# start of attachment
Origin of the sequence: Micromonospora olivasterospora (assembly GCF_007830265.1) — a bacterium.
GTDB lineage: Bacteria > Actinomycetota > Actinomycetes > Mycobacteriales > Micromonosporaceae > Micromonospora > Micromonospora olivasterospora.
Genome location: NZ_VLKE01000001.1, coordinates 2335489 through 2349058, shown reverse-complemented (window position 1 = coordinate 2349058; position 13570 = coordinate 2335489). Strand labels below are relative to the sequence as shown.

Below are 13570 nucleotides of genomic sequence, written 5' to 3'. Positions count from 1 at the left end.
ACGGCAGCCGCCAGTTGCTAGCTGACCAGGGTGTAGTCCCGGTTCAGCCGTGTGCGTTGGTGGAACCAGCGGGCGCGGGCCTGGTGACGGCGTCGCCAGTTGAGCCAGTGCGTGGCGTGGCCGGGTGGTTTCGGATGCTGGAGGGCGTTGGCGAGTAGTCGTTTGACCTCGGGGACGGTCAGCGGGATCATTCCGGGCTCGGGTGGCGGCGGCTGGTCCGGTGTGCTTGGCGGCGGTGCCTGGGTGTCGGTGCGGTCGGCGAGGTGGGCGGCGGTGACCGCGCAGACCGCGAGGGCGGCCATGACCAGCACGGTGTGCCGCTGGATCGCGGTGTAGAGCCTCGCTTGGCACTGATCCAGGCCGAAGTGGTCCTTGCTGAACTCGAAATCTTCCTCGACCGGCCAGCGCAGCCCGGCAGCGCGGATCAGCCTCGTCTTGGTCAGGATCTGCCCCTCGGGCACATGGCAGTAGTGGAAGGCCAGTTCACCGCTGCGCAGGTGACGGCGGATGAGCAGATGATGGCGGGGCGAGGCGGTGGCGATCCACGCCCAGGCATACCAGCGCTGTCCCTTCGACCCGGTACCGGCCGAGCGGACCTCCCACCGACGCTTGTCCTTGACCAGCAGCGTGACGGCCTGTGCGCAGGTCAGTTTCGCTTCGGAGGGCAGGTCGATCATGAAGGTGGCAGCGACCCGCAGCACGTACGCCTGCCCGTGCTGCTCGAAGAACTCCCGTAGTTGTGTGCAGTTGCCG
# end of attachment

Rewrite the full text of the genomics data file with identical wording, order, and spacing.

Origin of the sequence: Micromonospora olivasterospora (assembly GCF_007830265.1) — a bacterium.
GTDB lineage: Bacteria > Actinomycetota > Actinomycetes > Mycobacteriales > Micromonosporaceae > Micromonospora > Micromonospora olivasterospora.
Genome location: NZ_VLKE01000001.1, coordinates 2335489 through 2349058, shown reverse-complemented (window position 1 = coordinate 2349058; position 13570 = coordinate 2335489). Strand labels below are relative to the sequence as shown.

Below are 13570 nucleotides of genomic sequence, written 5' to 3'. Positions count from 1 at the left end.
ACGGCAGCCGCCAGTTGCTAGCTGACCAGGGTGTAGTCCCGGTTCAGCCGTGTGCGTTGGTGGAACCAGCGGGCGCGGGCCTGGTGACGGCGTCGCCAGTTGAGCCAGTGCGTGGCGTGGCCGGGTGGTTTCGGATGCTGGAGGGCGTTGGCGAGTAGTCGTTTGACCTCGGGGACGGTCAGCGGGATCATTCCGGGCTCGGGTGGCGGCGGCTGGTCCGGTGTGCTTGGCGGCGGTGCCTGGGTGTCGGTGCGGTCGGCGAGGTGGGCGGCGGTGACCGCGCAGACCGCGAGGGCGGCCATGACCAGCACGGTGTGCCGCTGGATCGCGGTGTAGAGCCTCGCTTGGCACTGATCCAGGCCGAAGTGGTCCTTGCTGAACTCGAAATCTTCCTCGACCGGCCAGCGCAGCCCGGCAGCGCGGATCAGCCTCGTCTTGGTCAGGATCTGCCCCTCGGGCACATGGCAGTAGTGGAAGGCCAGTTCACCGCTGCGCAGGTGACGGCGGATGAGCAGATGATGGCGGGGCGAGGCGGTGGCGATCCACGCCCAGGCATACCAGCGCTGTCCCTTCGACCCGGTACCGGCCGAGCGGACCTCCCACCGACGCTTGTCCTTGACCAGCAGCGTGACGGCCTGTGCGCAGGTCAGTTTCGCTTCGGAGGGCAGGTCGATCATGAAGGTGGCAGCGACCCGCAGCACGTACGCCTGCCCGTGCTGCTCGAAGAACTCCCGTAGTTGTGTGCAGTTGCCG